Given the gravity of the crime, the 17 years’ imprisonment awarded to a primary school principal in Chhapra district in Bihar is not at all severe. As many as 23 children had died after partaking of mid-day meal in 2013. Rice and soybean curry were served to the students. The oil used for cooking was kept in a tin which had pesticide residue. Complaints were made to the principal that the oil was blackish in colour but she did not care. The tragedy occurred because the principal’s husband used to store pesticides and fertiliser in the same room where food materials for children’s mid-day meal were also kept. If this is not criminal negligence, what else is it?
The charges proved against her are culpable homicide not amounting to murder and criminal negligence. She will have to undergo the two terms of imprisonment consecutively, not concurrently. In other words, she will have to be in jail for 17 years. While she has a right to go in for appeal to the High Court, this should set an example for all school authorities. The mid-day meal programme is an additional responsibility for school principals but they cannot shy away from it, as it is an important component of school education. For many poor children, mid-day meal is an incentive to attend school.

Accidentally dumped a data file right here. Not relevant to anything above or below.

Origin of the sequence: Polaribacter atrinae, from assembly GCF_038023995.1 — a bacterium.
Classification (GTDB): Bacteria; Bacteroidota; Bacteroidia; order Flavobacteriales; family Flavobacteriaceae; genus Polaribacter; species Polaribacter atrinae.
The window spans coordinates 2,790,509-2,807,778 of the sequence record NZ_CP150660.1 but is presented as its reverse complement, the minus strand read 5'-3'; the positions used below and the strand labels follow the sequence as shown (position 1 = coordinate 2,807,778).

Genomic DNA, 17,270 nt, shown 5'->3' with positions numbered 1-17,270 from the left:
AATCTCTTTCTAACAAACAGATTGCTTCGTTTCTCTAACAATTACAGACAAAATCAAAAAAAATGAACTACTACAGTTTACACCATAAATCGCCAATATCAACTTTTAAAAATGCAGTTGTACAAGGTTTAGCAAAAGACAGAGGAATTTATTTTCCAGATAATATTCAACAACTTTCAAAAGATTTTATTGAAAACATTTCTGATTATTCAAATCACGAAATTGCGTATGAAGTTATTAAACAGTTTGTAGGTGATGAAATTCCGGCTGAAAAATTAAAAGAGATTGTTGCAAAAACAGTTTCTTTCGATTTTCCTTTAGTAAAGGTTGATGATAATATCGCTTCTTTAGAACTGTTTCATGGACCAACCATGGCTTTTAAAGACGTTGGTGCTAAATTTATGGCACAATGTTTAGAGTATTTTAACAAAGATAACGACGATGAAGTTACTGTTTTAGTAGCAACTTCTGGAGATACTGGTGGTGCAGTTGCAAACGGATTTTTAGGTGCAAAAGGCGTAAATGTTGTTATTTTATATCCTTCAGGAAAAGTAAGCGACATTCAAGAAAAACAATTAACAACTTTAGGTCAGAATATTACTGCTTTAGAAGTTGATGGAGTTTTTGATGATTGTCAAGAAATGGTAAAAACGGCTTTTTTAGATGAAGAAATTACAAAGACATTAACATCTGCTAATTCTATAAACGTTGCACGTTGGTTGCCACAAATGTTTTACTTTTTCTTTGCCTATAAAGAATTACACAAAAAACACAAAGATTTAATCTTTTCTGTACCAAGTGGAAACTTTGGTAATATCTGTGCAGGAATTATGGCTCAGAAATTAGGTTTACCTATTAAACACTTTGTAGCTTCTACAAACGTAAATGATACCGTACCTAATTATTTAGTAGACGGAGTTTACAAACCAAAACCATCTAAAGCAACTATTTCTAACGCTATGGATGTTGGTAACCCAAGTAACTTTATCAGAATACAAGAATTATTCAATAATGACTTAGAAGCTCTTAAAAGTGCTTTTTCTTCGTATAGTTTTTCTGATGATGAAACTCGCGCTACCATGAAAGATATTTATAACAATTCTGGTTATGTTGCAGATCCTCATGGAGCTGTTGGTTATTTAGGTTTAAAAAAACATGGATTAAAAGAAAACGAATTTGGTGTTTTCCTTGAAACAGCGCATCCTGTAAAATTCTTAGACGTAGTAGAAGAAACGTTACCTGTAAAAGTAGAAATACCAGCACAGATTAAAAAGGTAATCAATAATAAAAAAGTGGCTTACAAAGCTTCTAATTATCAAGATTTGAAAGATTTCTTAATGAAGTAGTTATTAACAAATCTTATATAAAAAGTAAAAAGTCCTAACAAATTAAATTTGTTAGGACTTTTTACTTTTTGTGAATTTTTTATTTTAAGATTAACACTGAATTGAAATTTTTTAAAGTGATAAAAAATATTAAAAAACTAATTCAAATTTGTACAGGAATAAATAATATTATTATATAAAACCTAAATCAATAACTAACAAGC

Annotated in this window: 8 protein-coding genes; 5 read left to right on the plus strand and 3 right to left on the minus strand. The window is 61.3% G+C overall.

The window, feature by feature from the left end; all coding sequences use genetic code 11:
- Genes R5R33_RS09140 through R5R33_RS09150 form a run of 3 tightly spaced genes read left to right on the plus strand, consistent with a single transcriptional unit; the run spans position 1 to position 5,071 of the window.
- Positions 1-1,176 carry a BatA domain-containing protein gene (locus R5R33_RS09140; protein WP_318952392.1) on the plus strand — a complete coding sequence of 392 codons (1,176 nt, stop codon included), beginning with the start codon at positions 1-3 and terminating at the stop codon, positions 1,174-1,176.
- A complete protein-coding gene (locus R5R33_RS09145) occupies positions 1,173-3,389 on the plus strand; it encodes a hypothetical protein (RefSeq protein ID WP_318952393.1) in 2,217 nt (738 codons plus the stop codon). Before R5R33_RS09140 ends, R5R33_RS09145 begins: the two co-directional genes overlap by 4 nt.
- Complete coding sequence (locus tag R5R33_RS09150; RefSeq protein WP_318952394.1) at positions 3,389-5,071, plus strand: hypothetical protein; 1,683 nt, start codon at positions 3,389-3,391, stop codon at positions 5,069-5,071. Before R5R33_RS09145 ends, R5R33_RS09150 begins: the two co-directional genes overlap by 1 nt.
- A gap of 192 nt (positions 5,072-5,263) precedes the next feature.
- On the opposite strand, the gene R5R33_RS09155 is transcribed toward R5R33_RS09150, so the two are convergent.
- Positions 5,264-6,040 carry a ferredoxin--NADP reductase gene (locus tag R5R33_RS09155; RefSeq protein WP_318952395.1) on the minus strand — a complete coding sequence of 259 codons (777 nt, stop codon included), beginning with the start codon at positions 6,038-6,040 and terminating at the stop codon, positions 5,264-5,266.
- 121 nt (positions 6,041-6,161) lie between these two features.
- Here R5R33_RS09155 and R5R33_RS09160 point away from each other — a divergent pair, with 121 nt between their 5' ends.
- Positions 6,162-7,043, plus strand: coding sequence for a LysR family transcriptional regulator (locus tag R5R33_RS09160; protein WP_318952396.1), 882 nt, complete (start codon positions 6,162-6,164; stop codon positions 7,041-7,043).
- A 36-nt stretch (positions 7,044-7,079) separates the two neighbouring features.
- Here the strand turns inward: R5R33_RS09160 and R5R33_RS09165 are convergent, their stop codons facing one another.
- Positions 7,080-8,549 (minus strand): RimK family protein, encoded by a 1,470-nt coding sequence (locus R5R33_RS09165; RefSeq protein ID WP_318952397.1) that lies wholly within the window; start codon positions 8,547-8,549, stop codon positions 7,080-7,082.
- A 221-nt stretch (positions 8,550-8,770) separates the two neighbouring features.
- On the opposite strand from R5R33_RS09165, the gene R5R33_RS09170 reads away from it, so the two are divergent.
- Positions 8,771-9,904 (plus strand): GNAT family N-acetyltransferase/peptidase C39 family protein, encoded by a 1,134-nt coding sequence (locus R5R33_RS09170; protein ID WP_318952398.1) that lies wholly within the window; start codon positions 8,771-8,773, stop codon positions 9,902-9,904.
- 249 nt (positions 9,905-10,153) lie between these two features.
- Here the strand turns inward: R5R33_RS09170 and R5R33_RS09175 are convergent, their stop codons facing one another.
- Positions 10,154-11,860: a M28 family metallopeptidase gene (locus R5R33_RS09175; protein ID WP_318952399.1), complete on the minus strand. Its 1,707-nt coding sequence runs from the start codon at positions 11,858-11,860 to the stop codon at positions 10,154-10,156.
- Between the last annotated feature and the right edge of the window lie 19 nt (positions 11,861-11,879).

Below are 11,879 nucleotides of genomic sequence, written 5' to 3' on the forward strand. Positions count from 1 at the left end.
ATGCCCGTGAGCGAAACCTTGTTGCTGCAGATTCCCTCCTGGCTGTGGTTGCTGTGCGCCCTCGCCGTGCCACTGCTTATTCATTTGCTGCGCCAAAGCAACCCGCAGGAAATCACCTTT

The Chhapra tragedy was not the first of its kind. There have been many such incidents in the past which is a pointer to the negligence of the school authorities. The rules stipulate that the food should be cooked and served only under the supervision of the teachers, who should also eat it along with the students. This is to ensure that high standards of hygiene are maintained. There are tens of hundreds of Gurdwaras and temples where cooked food is served daily to tens of thousands of people. No such incidents of food poisoning are reported from such institutions. This means that mid-day meal tragedies can easily be averted, if the school authorities are more careful and importantly, more caring.